2274 For example, consider C's \Indexc{modf} function, which returns the integral and fractional part of a floating-point value.
     2274For example, consider C's \Indexc{modf} function, which returns the integral and fractional part of a floating value.
    22752275\begin{cfa}
    22762276double modf( double x, double * i );            §\C{// from include math.h}§
     
    29952995
    29962996The common case is printing out a sequence of variables separated by whitespace.
    2997 \begin{quote2}
     2997\begin{cquote}
    29982998\begin{tabular}{@{}l@{\hspace{3em}}l@{}}
    29992999\multicolumn{1}{c@{\hspace{3em}}}{\textbf{\CFA}}        & \multicolumn{1}{c}{\textbf{\CC}}      \\
     
    30163016\end{cfa}
    30173017\end{tabular}
    3018 \end{quote2}
     3018\end{cquote}
    30193019The \CFA form has half the characters of the \CC form, and is similar to \Index*{Python} I/O with respect to implicit separators.
    30203020Similar simplification occurs for \Index{tuple} I/O, which prints all tuple values separated by ``\lstinline[showspaces=true]@, @''.
     
    30283028Finally, \CFA uses the logical-or operator for I/O as it is the lowest-priority overloadable operator, other than assignment.
    30293029Therefore, fewer output expressions require parenthesis.
    3030 \begin{quote2}
     3030\begin{cquote}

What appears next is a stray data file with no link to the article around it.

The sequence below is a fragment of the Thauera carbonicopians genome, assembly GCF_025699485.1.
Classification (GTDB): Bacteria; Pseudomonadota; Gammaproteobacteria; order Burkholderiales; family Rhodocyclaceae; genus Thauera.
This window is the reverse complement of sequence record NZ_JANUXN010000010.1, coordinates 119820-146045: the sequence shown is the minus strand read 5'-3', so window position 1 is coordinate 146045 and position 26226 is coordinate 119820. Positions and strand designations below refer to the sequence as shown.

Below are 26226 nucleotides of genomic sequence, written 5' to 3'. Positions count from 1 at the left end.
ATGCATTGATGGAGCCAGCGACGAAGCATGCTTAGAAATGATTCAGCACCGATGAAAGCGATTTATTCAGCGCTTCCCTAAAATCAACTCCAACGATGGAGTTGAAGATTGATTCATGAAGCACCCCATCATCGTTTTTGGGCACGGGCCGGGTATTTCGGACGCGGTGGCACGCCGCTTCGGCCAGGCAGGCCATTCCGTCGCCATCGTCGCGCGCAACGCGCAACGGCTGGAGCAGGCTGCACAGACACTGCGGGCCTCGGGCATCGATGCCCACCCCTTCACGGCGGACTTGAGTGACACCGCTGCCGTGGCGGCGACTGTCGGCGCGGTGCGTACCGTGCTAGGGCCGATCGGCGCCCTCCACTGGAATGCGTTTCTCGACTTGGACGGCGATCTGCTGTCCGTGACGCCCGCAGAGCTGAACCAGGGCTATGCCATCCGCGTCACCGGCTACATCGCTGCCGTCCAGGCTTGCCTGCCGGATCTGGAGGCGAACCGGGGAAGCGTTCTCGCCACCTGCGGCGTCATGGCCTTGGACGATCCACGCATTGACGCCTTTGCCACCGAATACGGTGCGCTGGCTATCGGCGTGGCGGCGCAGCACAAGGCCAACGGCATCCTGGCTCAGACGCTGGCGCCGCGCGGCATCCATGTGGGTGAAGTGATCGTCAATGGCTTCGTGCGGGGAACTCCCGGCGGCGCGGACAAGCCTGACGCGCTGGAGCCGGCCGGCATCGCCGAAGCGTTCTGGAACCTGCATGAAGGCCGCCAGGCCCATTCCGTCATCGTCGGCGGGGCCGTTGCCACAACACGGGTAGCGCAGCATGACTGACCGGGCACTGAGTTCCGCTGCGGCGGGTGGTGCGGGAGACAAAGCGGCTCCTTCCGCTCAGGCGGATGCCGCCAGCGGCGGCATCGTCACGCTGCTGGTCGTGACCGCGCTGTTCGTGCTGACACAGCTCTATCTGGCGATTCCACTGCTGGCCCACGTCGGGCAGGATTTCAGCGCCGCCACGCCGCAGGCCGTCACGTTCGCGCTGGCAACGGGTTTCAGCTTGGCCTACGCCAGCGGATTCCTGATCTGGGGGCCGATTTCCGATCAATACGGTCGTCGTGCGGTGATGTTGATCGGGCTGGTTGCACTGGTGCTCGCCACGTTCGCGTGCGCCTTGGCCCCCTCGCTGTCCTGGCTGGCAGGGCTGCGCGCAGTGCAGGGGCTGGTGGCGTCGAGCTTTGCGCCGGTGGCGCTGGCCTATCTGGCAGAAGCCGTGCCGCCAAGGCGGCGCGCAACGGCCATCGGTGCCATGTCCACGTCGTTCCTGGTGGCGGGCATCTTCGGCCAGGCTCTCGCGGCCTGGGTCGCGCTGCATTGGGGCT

30313031\begin{tabular}{@{}ll@{}}
    30323032\textbf{\CFA:}
     
    30473047\end{cfa}
    30483048\end{tabular}
    3049 \end{quote2}
     3049\end{cquote}
    30503050There is a weak similarity between the \CFA logical-or operator and the Shell pipe-operator for moving data, where data flows in the correct direction for input but the opposite direction for output.
    30513051
     
    34203420        int id;
    34213421        float size;
    3422         Parts *optionalParts;
     3422        Parts * optionalParts;
    34233423};
    34243424
     
    36343634
    36353635Auto type-inferencing occurs in a declaration where a variable's type is inferred from its initialization ex\-pression type.
    3636 \begin{quote2}
     3636\begin{cquote}
    36373637\begin{tabular}{@{}l@{\hspace{3em}}ll@{}}
    36383638\multicolumn{1}{c@{\hspace{3em}}}{\textbf{\CC}} & \multicolumn{1}{c}{\textbf{\Indexc{gcc}}} \\
     
    36583658\end{cfa}
    36593659\end{tabular}
    3660 \end{quote2}
     3660\end{cquote}
    36613661The two important capabilities are:
    36623662\begin{itemize}
     
    38063806
    38073807generic(type T)
    3808 typedef int (*predicate)(T);
     3808typedef int (* predicate)(T);